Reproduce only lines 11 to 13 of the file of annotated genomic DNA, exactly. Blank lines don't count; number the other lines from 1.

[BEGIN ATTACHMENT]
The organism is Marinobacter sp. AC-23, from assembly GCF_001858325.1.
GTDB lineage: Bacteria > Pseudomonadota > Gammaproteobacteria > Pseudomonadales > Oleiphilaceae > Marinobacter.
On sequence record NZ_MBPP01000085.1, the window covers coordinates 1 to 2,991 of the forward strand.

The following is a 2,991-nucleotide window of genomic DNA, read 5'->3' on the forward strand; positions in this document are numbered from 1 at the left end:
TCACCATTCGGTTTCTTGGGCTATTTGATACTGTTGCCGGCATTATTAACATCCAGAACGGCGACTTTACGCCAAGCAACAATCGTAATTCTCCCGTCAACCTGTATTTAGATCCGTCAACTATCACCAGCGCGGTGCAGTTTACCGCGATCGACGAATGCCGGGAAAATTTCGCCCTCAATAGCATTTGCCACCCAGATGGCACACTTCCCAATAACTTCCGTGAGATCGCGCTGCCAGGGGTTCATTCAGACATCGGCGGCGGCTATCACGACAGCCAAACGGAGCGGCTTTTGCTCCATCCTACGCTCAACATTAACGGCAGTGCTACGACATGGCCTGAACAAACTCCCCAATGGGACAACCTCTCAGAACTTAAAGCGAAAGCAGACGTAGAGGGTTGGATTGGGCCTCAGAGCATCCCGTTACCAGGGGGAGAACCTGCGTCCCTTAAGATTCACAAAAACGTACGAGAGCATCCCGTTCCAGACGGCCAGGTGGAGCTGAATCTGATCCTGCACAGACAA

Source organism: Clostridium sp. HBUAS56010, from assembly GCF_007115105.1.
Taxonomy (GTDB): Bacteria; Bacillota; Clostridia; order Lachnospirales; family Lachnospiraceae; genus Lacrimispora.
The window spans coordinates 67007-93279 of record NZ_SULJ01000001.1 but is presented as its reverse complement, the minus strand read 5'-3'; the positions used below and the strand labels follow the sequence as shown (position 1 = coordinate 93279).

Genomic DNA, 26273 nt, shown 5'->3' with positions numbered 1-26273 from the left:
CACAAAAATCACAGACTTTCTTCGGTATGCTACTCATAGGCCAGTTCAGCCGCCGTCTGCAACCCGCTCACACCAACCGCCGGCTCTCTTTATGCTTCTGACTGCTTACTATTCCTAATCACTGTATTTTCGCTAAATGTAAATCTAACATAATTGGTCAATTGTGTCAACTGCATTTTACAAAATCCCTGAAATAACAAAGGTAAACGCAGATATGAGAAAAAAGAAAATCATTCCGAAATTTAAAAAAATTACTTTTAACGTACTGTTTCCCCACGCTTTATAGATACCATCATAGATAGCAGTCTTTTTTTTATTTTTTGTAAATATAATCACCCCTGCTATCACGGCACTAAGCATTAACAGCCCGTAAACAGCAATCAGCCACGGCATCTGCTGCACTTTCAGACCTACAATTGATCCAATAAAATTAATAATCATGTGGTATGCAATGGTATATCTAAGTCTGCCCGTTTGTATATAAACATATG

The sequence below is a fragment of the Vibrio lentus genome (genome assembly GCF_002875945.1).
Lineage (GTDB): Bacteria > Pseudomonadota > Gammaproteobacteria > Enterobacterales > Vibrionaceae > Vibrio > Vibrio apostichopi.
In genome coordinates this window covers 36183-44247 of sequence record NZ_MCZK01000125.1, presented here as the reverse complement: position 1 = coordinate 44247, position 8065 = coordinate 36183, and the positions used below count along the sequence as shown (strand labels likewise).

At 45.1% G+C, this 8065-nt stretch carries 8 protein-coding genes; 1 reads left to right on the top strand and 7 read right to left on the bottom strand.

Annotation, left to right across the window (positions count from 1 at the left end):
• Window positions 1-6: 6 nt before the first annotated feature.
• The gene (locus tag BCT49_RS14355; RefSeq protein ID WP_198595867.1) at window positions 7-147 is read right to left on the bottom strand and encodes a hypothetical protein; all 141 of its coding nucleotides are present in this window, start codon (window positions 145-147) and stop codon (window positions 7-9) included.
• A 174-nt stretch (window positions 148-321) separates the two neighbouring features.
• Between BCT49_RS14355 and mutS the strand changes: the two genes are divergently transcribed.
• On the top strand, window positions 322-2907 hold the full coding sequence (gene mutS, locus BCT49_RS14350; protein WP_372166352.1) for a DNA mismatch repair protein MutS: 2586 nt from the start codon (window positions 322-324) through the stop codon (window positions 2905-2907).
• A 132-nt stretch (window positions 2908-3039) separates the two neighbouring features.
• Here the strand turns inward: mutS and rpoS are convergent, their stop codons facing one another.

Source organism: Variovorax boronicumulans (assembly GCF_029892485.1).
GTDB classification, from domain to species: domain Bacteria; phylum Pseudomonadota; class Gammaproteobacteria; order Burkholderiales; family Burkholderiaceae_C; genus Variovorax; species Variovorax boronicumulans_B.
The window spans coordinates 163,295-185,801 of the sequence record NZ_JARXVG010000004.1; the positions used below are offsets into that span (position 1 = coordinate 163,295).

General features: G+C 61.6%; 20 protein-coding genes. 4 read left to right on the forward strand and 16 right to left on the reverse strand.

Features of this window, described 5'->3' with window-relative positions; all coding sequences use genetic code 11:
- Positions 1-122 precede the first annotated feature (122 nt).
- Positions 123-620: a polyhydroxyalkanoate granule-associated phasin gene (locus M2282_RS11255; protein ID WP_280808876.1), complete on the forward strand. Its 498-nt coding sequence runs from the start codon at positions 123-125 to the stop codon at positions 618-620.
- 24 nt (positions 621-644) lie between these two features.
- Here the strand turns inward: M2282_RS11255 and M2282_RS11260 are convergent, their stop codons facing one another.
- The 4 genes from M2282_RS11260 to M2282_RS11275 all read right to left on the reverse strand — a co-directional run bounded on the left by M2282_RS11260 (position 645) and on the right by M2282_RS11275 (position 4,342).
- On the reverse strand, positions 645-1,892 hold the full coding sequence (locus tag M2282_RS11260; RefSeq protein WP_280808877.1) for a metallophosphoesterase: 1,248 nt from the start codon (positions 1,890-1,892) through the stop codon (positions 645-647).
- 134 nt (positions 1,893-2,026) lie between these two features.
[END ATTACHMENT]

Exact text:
The sequence below is a fragment of the Vibrio lentus genome (genome assembly GCF_002875945.1).
Lineage (GTDB): Bacteria > Pseudomonadota > Gammaproteobacteria > Enterobacterales > Vibrionaceae > Vibrio > Vibrio apostichopi.
In genome coordinates this window covers 36183-44247 of sequence record NZ_MCZK01000125.1, presented here as the reverse complement: position 1 = coordinate 44247, position 8065 = coordinate 36183, and the positions used below count along the sequence as shown (strand labels likewise).